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The case of the abandoned TTC bus explained

The case of an abandoned Toronto Transit Commission bus is highly unusual, chief executive officer Andy Byford says.

Deborah Baic/The Globe and Mail

The case of a Toronto bus driver who abandoned his vehicle and left passengers stranded for more than 20 minutes was "highly unusual," according to Toronto Transit Commission chief Andy Byford.

The TTC says it is investigating the incident, which occurred on Eglinton Avenue West on Tuesday.

"It is concerning to me. We are a customer-service business and our job is to get people from A to B and under no circumstances should customers be left abandoned on any vehicle," Mr. Byford said in an interview. "But what I would stress is this is highly unusual."

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The case came to the public's attention after a passenger on the bus posted a video to YouTube saying that the driver had deserted the vehicle, stranding passengers for more than 20 minutes.

Bob Kinnear, president of the Amalgamated Transit Union, Local 113, said the incident was the result of a "miscommunication" between the bus's driver and another operator who happened to be nearby when the driver left the vehicle. The bus driver had come to the end of his shift and mistakenly believed that the other operator was the relief driver who was there to take over his route, Mr. Kinnear said.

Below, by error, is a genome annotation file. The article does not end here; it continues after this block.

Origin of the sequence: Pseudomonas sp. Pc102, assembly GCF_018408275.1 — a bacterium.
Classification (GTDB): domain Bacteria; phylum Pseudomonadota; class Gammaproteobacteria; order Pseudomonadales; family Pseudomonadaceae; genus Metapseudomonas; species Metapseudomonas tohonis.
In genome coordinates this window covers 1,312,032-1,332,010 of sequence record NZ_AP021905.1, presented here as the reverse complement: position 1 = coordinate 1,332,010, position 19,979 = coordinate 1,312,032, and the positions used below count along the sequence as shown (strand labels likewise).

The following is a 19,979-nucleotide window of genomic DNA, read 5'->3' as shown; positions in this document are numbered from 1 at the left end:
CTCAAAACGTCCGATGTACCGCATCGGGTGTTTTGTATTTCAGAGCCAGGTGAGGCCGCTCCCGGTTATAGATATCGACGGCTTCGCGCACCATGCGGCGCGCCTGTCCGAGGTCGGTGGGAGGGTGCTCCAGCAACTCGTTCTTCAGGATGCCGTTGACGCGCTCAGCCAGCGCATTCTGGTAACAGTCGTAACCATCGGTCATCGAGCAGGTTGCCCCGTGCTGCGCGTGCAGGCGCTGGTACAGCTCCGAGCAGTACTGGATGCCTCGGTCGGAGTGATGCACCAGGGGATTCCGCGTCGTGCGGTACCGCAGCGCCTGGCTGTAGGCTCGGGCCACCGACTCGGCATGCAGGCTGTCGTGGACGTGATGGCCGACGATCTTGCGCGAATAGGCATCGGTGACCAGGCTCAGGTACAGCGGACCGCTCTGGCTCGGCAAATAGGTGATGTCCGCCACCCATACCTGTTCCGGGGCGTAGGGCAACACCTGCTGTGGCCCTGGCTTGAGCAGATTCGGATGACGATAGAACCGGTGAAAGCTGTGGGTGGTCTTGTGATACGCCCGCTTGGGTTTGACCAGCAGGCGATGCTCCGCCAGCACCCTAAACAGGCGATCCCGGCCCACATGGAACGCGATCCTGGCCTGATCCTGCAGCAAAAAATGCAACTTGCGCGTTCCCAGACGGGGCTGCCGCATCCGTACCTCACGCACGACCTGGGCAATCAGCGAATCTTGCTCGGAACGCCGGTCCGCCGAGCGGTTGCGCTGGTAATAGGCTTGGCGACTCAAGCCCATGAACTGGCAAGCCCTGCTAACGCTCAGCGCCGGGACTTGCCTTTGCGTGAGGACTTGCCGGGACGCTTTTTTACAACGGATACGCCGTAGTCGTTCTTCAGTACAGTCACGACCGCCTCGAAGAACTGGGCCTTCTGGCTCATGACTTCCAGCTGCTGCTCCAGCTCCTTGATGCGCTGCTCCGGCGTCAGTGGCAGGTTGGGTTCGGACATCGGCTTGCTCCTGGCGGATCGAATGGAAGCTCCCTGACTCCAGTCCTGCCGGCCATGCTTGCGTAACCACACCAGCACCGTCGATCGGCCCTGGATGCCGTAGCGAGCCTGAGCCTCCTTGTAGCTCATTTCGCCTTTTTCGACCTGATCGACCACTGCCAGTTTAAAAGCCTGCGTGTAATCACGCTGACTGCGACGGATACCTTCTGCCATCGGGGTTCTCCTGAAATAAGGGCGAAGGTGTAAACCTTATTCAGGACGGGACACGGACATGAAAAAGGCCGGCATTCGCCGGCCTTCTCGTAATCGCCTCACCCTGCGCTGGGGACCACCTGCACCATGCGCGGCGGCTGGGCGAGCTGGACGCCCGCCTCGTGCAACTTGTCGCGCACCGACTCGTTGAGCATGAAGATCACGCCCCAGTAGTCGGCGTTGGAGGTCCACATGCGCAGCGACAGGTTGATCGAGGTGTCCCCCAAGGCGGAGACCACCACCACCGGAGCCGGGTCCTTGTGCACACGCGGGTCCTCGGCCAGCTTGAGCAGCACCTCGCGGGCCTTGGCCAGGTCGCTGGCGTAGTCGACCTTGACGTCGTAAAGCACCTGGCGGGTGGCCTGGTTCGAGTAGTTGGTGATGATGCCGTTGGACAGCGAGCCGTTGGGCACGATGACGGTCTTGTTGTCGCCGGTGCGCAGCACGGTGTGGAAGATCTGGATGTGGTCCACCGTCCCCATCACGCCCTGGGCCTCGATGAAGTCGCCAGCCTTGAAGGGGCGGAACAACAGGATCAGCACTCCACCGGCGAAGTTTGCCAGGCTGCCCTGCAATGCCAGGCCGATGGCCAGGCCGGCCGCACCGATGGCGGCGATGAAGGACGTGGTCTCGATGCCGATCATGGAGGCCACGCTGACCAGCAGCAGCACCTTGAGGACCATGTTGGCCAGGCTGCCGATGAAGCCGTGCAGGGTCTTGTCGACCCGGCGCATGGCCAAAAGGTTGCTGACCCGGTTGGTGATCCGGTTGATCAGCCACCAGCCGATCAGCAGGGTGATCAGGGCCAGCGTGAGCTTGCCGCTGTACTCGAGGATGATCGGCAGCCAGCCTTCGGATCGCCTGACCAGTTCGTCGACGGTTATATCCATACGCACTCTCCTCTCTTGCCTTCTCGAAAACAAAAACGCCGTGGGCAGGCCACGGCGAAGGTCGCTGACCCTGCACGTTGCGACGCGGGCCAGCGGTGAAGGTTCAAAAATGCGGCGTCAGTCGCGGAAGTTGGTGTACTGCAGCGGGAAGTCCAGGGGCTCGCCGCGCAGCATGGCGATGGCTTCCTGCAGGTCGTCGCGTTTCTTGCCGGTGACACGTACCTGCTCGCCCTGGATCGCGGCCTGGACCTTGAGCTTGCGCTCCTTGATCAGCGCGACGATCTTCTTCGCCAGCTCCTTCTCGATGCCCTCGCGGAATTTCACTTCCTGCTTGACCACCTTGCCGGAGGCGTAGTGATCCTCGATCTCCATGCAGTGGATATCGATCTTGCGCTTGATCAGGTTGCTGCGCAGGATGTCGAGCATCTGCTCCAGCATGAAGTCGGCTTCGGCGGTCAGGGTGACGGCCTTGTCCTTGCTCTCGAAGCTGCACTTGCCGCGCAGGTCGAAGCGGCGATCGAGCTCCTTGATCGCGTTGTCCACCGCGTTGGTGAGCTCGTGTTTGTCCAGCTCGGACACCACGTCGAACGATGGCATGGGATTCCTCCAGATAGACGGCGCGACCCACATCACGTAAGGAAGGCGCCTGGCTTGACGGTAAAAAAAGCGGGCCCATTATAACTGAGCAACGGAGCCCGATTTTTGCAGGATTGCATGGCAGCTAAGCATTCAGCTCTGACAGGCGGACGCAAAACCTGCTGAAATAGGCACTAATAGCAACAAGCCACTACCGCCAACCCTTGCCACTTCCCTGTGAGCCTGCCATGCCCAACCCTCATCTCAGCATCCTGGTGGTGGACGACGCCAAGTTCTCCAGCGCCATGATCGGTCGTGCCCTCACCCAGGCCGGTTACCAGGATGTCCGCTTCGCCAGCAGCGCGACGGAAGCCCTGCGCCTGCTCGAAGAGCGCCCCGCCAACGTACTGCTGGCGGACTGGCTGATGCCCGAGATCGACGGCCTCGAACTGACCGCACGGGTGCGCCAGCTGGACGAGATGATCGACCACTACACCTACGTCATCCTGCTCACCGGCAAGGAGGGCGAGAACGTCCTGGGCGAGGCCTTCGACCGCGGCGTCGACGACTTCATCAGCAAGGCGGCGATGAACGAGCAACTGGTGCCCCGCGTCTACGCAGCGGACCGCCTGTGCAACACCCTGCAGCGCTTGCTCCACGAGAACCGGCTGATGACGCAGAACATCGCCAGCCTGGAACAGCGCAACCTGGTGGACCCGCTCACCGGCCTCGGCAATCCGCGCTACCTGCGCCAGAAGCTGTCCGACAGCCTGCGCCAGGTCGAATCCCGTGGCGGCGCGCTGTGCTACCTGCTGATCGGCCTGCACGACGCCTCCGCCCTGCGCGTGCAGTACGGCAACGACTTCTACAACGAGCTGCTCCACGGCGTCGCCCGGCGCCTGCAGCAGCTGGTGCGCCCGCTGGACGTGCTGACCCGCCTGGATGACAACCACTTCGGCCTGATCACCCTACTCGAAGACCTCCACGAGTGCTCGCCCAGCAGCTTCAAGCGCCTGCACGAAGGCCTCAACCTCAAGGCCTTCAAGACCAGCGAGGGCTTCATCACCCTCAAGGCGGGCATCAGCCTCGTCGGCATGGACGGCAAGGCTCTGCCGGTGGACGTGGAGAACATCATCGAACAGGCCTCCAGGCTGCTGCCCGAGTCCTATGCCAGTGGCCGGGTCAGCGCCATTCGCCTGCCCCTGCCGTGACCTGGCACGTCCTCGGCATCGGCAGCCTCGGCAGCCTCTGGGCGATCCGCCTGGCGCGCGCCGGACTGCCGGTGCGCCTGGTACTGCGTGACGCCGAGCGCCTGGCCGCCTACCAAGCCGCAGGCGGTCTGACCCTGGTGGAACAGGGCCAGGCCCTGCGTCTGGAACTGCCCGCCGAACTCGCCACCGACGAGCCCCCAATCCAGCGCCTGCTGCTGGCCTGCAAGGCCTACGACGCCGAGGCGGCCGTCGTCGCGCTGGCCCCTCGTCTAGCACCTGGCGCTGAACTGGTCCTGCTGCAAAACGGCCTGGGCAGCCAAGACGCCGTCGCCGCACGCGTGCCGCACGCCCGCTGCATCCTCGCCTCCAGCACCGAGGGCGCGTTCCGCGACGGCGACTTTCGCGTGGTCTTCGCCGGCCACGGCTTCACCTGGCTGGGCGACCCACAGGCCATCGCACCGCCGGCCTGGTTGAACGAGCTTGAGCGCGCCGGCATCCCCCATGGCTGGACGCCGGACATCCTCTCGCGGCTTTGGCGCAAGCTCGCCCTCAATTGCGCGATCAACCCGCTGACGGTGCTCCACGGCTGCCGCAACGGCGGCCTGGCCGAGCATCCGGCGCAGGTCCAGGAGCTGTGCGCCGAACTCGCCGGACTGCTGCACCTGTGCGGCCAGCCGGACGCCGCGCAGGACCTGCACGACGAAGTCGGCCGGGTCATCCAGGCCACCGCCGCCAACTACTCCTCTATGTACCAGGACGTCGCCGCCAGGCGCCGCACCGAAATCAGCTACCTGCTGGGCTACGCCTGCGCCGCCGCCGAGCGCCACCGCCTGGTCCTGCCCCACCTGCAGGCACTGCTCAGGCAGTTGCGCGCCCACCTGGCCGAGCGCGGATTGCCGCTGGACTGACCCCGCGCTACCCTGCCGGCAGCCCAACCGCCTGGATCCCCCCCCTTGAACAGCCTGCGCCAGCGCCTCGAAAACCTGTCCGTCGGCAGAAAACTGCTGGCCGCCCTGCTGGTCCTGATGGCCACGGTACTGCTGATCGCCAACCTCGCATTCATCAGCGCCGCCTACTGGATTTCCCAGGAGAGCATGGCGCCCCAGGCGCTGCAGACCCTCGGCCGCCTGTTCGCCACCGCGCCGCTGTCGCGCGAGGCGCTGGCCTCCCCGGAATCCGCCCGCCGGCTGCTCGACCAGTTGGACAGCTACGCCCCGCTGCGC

"We exchange vehicles thousands of times a week and we do that successfully," he said. "Unfortunately, we've had this incident, which is a one-off that we do apologize [for]."

The TTC requires drivers whose shifts are finished to wait with their vehicles until relief operators arrive.

The commission said late Thursday that it had investigated the incident and "taken appropriate action," according to spokesman Brad Ross. Mr. Kinnear declined to comment on the measures.

"We don't discuss publicly the repercussions that any of our employees face. I can tell you that he's been spoken to and appropriate action has been taken," Mr. Kinnear said.

He also questioned why TTC supervisors did not spot the immobilized bus for more than 20 minutes, noting that they monitor surface vehicles remotely and do not hesitate to speak to drivers who arrive at stops a few minutes early.

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He called the incident "insignificant" in comparison with other TTC-related issues seizing the city's attention, such as funding and expansion plans.

Mr. Byford, who was appointed as the TTC's chief executive officer in late 2011 on a pledge to increase customer service, said he believes that the transit agency has made strides in that area. "I think we need to keep this in context," he said. "It's one event too many, but it is only one event and we move 1.7 million customers every day."

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